Crisis prevention hope: Police plan to curb teen crime rates

There are fewer young criminals, but they are more violent, statistics show.


A youth crime prevention program is an initiative set to be developed by police in the City of Casey in attempts to minimise youth violence. 

Cranbourne Police Station Constable Aaron Trinder said although statistics showed a decrease in crime rates, the severity and seriousness of offences had risen.

“Kids aren’t stealing newspapers from lawns anymore,” Constable Trinder said. “They are violent criminals who are prepared at length to attack people in the community.

The station’s youth resources team wanted to act to “change kids’ perceptions while they’re young”, he said

“It’s important to get in early to target disengaged youth so we are currently in the process of developing a crisis prevention team,” he said. 

“As police we have a duty to get in early and find out why they are doing it. They don’t need media coverage, they need help.”

Research conducted by the Crime Statistics Agency (CSA) revealed offenders aged under 24 were responsible for 52 per cent of all criminal incidents in 2007-08, which dropped to 40 per cent in 2015-2016. 


“We live in such a high-density area in the City of Casey,” Constable Trinder said. “You can’t put young families in the area where there are already high rates of crime and expect it not to increase. Kids learn from each other.”

While “peer pressure” was an issue, he also pointed to mental health as a major problem. “They get no help for it so they lash out. It’s a vicious cycle,” he said.

“Also, video games like Grand Theft Auto 5 is teaching kids how to carjack, which we have to think is a contributor to the increased number of car thefts.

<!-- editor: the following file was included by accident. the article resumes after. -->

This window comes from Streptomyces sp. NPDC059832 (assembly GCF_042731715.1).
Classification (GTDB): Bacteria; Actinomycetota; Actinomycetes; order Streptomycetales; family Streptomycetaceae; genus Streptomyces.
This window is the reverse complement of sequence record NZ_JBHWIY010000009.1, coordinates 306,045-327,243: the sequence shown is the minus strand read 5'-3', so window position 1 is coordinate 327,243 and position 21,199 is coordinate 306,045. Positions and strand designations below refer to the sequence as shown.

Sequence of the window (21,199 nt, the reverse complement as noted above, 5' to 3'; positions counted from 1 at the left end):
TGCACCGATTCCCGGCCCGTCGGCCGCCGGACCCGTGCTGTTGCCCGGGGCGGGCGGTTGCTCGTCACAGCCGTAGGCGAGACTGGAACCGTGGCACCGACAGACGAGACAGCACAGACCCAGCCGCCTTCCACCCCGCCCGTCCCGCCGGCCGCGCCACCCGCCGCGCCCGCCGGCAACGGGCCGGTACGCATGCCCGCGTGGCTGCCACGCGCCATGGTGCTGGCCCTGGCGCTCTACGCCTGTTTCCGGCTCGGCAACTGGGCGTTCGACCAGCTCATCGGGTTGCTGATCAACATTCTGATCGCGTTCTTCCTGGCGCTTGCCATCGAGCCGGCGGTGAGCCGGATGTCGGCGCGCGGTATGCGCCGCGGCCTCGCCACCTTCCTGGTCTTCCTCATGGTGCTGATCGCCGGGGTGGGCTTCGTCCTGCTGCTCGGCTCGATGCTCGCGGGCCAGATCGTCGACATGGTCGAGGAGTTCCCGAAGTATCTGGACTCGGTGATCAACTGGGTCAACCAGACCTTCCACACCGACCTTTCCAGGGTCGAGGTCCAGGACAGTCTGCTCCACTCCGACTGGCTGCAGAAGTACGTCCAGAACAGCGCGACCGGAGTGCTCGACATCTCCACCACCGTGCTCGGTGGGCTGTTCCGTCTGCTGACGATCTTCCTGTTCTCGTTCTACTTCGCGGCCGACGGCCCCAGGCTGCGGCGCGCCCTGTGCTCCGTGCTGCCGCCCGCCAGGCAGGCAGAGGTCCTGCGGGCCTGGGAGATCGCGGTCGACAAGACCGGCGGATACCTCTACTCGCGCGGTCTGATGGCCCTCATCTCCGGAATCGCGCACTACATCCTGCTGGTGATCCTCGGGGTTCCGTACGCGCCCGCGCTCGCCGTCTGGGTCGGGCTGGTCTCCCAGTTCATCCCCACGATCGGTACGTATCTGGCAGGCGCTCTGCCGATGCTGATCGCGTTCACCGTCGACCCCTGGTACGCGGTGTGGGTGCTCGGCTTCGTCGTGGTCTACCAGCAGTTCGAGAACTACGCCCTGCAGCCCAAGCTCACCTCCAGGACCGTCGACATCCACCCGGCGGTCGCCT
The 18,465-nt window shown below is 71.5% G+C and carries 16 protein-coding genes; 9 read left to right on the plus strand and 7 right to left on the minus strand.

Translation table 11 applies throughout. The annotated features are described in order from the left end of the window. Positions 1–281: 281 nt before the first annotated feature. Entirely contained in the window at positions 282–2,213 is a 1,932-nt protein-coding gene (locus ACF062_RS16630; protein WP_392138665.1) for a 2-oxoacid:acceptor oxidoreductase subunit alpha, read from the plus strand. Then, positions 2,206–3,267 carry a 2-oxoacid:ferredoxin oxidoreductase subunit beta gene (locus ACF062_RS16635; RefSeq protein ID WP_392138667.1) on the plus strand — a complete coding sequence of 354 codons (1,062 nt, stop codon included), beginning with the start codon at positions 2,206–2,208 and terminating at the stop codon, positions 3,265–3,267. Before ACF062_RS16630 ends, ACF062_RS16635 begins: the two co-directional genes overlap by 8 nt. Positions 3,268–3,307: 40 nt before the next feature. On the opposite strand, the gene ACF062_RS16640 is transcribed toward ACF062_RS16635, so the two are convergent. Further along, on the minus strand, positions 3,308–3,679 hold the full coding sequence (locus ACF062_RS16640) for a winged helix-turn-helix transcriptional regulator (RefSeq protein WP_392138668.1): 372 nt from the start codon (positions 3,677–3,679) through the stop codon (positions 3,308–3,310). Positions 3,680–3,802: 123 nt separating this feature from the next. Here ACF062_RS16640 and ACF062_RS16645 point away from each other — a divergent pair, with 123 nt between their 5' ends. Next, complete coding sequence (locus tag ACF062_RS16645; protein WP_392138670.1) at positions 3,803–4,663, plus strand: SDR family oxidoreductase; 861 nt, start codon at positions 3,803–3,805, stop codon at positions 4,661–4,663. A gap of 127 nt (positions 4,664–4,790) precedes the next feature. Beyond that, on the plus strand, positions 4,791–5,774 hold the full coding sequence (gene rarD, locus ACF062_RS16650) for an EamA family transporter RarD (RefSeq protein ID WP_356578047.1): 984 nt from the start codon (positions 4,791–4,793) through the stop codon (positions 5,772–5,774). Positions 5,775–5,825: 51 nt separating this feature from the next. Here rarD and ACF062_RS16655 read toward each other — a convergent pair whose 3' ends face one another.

“Unfortunately, some parents aren’t looking out for where their teenagers are and monitoring what they are doing.” 

Cranbourne East was one of the 10 fastest growing suburbs in Australia from 2006 to 2016, increasing by 22,600 people, ABS statistics show. 

Susan Forbes*, who was victim of a robbery at a Cranbourne North Coles in September, said she did not believe anyone could help violent youths.

“Some of the teens were as young as 12 and they were reckless,” Ms Forbes said. “It’s beyond the point of getting help for them, there’s nothing that can be done when violent groups are imitating each other.”

Grand Theft Auto is a bad example for young people, police fear.

According to the City of Casey website, the council receives funding from the State Government to provide drug, alcohol and smoke free music and cultural events for people aged 12-25 years, aiming to engage society’s youth and deter them from violence.

Ms Forbes, who was working at Coles when it was violently ransacked, said police initiatives and council run programs were a waste of time as young people did not want to be seen participating in events that are promoted as “drug and alcohol free”.

“It’s not ‘cool’ to attend these events,” she said. “And even if teenagers did attend them, that’s not to say they won’t go out the next night and rob a supermarket.”

Ms Forbes said it should not be the perpetrators whoweare receiving help but the victims who were traumatised by the actions of teenagers.

“I don’t care how they are helped,” she said. “The one place where we thought we were safe was turned into a crime scene. Young families are too scared to step foot back in the store, and so am I.”

*The person chose to remain anonymous